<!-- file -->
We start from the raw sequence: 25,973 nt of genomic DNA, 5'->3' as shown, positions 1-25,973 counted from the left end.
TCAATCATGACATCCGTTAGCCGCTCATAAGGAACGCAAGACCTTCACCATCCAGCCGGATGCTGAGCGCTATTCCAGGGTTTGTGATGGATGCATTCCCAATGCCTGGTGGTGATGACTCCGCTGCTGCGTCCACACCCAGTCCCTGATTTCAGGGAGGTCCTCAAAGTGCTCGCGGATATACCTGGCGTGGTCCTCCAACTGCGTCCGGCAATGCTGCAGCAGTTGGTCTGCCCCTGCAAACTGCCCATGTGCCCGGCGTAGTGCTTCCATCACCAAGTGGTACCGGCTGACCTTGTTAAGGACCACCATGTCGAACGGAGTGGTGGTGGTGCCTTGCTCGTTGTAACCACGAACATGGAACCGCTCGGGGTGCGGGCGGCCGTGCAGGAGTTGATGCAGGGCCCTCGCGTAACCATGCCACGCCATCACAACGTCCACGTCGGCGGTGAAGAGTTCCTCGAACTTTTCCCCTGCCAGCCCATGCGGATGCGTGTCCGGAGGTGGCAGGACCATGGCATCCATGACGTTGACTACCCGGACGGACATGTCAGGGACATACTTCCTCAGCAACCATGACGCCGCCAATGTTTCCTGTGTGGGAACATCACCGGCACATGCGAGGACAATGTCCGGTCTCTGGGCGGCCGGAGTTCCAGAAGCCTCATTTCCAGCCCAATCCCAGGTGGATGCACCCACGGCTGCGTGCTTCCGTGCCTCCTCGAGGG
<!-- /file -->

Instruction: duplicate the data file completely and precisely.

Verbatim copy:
We start from the raw sequence: 25,973 nt of genomic DNA, 5'->3' as shown, positions 1-25,973 counted from the left end.
TCAATCATGACATCCGTTAGCCGCTCATAAGGAACGCAAGACCTTCACCATCCAGCCGGATGCTGAGCGCTATTCCAGGGTTTGTGATGGATGCATTCCCAATGCCTGGTGGTGATGACTCCGCTGCTGCGTCCACACCCAGTCCCTGATTTCAGGGAGGTCCTCAAAGTGCTCGCGGATATACCTGGCGTGGTCCTCCAACTGCGTCCGGCAATGCTGCAGCAGTTGGTCTGCCCCTGCAAACTGCCCATGTGCCCGGCGTAGTGCTTCCATCACCAAGTGGTACCGGCTGACCTTGTTAAGGACCACCATGTCGAACGGAGTGGTGGTGGTGCCTTGCTCGTTGTAACCACGAACATGGAACCGCTCGGGGTGCGGGCGGCCGTGCAGGAGTTGATGCAGGGCCCTCGCGTAACCATGCCACGCCATCACAACGTCCACGTCGGCGGTGAAGAGTTCCTCGAACTTTTCCCCTGCCAGCCCATGCGGATGCGTGTCCGGAGGTGGCAGGACCATGGCATCCATGACGTTGACTACCCGGACGGACATGTCAGGGACATACTTCCTCAGCAACCATGACGCCGCCAATGTTTCCTGTGTGGGAACATCACCGGCACATGCGAGGACAATGTCCGGTCTCTGGGCGGCCGGAGTTCCAGAAGCCTCATTTCCAGCCCAATCCCAGGTGGATGCACCCACGGCTGCGTGCTTCCGTGCCTCCTCGAGGG